CT Lien Solutions recently hosted a webinar on the July 2013 amendments to the UCC Article 9. With more than 1,500 attendees, our expert Tim Hall fielded a wealth of questions from the audience. Over the span of several weeks, we have addressed some of those questions here on our blog. This post marks the conclusion of this particular series, but we'll do more Q&A at some time in the future.
Q: Should you file a UCC-3 referencing a subordination of security interest and is this necessary?
A: No. The UCC-3 used to have a field for subordinations. It was very common to file subordinations. Back in 2001, the drafters decided that filing public notice referencing a subordination provides no value because it doesn’t affect any other parties. It only affects the interest of the parties that are involved in the subordination. If you have 10 secured parties and number 10 obtains a subordination from number 1, it doesn’t affect the rights of 2 through 9—so why provide notice? So, there’s no reason to ever put a subordination on record, and it was actually taken out on purpose so that people wouldn’t do it.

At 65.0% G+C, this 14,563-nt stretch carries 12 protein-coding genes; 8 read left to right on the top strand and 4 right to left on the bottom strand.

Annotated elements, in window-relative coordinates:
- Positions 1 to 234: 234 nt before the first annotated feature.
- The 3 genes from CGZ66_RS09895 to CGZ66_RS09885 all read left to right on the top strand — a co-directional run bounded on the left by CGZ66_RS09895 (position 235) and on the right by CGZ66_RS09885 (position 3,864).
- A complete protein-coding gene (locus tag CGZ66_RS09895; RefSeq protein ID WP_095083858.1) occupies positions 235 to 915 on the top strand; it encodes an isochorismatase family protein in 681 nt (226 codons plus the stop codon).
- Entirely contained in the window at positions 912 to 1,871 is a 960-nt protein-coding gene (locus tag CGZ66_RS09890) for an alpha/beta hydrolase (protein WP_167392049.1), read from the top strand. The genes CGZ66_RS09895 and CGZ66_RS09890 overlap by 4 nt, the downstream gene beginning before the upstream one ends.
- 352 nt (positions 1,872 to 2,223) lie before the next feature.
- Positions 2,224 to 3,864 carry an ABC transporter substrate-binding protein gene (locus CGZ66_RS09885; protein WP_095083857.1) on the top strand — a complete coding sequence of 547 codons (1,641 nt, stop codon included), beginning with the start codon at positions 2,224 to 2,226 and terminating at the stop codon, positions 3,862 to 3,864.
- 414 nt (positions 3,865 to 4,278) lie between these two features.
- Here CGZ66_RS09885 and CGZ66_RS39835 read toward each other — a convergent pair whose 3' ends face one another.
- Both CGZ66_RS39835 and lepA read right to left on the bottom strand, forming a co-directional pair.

Tim Hall, Director of Government Relations, has been with CT Corporation for 15 years. He spent his first three years as a Team Leader for a UCC Service team, and has been with the Government Relations team for the remainder of his tenure. He is a graduate of The Ohio State University and the Northern Illinois University College of Law, and is a frequent speaker on Article 9 of the UCC.